Cuba’s Solution to the Crisis: Create New Political Posts

For starters, the government’s weak solution of resurrecting the figure of prime minister isn’t enough to tackle Cuba’s economic problems, neither is blaming Trump.

Foto: Idiolkis Arguelles

By Alejandro Armengol  (Cubaencuentro)

HAVANA TIMES – You’re buried in debt. Your credit cards have been canceled. The landlord or bank are threatening to evict you. Your car is already in the process of being repossessed. And you (crazily or stupidly?) only think about changing the furniture in your place. This is exactly what will happen in Cuba on October 10th.

On this Thursday a special session of the National Assembly of People’s Power will appoint the leading positions of a new government. In another pirouette, which is devoid of any real elections, the position of prime minister will be resurrected, whom the President will appoint, as well as provincial governors, while the State Council will be cut in size, from 31 to 21 members.

This alleged change in government will be a change (if that) which is not only unable to raise the population’s hopes and expectations, but also useless (even before its creation) in the face of the serious problems Cuba is facing today.

Facts and figures cast a shadow on any hope.

We only have to quote officials from this very government.

Cuban Ambassador, Bruno Rodriguez, stated that “dozens of foreign banks have restricted or interrupted their financial ties” with Cuba, including Panamanian Multibank, which closed its branch in Havana and accounts of companies working with the island in Panama, according to an article written by AFP.

This bank panic is terrible news for Cuba, as it depends on foreign investment to drive its growth. The Cuban government estimates that it has lost 725.8 million USD as a result of problems it has had with 140 banks in the past year.

The island is returning back to colonial times. While the practice of using oxen in sugar harvesting was never completely wiped out, it is now a crucial factor.

“We have adopted measures such as including some 4,000 yokes of oxen in sugar cane harvesting and food production,” Julio Garcia Perez pointed out, president of the state-led sugar monopoly AZCUBA, reported Reuters news agency.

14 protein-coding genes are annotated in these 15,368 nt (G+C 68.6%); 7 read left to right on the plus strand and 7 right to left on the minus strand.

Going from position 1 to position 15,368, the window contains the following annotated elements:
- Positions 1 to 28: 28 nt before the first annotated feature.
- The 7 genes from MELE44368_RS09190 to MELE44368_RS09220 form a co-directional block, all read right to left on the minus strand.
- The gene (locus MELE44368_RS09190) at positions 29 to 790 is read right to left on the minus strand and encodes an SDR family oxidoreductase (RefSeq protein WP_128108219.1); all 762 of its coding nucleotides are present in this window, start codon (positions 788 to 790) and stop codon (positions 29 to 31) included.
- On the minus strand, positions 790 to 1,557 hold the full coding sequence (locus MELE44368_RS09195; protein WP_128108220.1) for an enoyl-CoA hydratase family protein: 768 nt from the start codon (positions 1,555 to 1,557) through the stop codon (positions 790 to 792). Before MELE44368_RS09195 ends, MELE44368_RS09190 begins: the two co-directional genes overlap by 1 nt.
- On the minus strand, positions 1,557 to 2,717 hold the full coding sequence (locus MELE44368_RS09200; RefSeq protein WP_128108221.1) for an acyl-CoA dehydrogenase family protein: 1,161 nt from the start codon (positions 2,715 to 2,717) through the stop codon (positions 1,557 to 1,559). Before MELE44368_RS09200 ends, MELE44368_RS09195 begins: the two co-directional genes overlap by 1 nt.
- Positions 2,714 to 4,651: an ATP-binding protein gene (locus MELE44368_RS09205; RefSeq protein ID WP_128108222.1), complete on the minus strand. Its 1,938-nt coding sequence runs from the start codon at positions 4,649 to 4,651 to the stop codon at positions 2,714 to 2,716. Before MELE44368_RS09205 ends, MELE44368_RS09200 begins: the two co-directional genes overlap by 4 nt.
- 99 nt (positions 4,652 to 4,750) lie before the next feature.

Problems with fuel shortages have begun to affect products such as hand soap, detergent and cigarrettes, admitted minister of Domestic Trade, Betsy Diaz Velazquez, and reported by AFP.

Garbage collection services are even less frequent on Havana’s streets, a situation which has made the fight against dengue fever even harder, according to the Public Health Ministry, AFP reports.

Some cement factories have reduced production, the minister of Construction has announced. A steel company in Havana has stopped manufacturing for the time being, one of its employees confirmed to Reuters news agency.

Supervisors of two large hotel construction projects in the capital, said that workers living outside of the city were ordered to stay at home because there wasn’t any fuel for transport, Reuters also reports.

In addition to the People’s Republic of China, which celebrated its 70th anniversary on October 1st, there are only four other Communist countries left in the world: Cuba, North Korea, Vietnam and Laos. Their economic development and its citizens’ chances of living a better life go hand-in-hand with how much they have opened their markets to the global market. While political control is iron-clad, there isn’t a democracy and personal freedoms are limited to a greater or lesser extent in all of them, they differ in their consumer choices and the quality of life of their inhabitants. China is in the lead and North Korea and Cuba are trailing far behind.

For starters, the weak solution of resurrecting the figure of prime minister or provincial governors isn’t enough to tackle Cuba’s economic problems, neither is blaming Trump and the Venezuelan crisis. Cuba needs to open its doors to the global market and to private enterprise. If it doesn’t, the country will carry on heading (without stopping or rest) towards complete paralysis.



10 thoughts on “Cuba’s Solution to the Crisis: Create New Political Posts

  • I live in the United States and read Havana Times regularly. I appreciate your publication because I enjoy learning about life in your country, written by the people who live there. I wish the relationship between our countries could improve. I believe I would enjoy visiting Cuba and meeting some of its wonderful people. I wish you all the best.

    Reply
  • I am deeply sympathetic with the Cuban people and the crisis they now face. I am totally opposed to my governments blockade of Cuba. But Mr. Armengol thinks that open and free elections in Cuba along with openings for foreign investment will change their relations with the US. It won’t.

    My government does not really care about free and open elections. The people of Honduras discovered that when the US supported the overthrow of President Zaleya. His crime? Advocation land reform.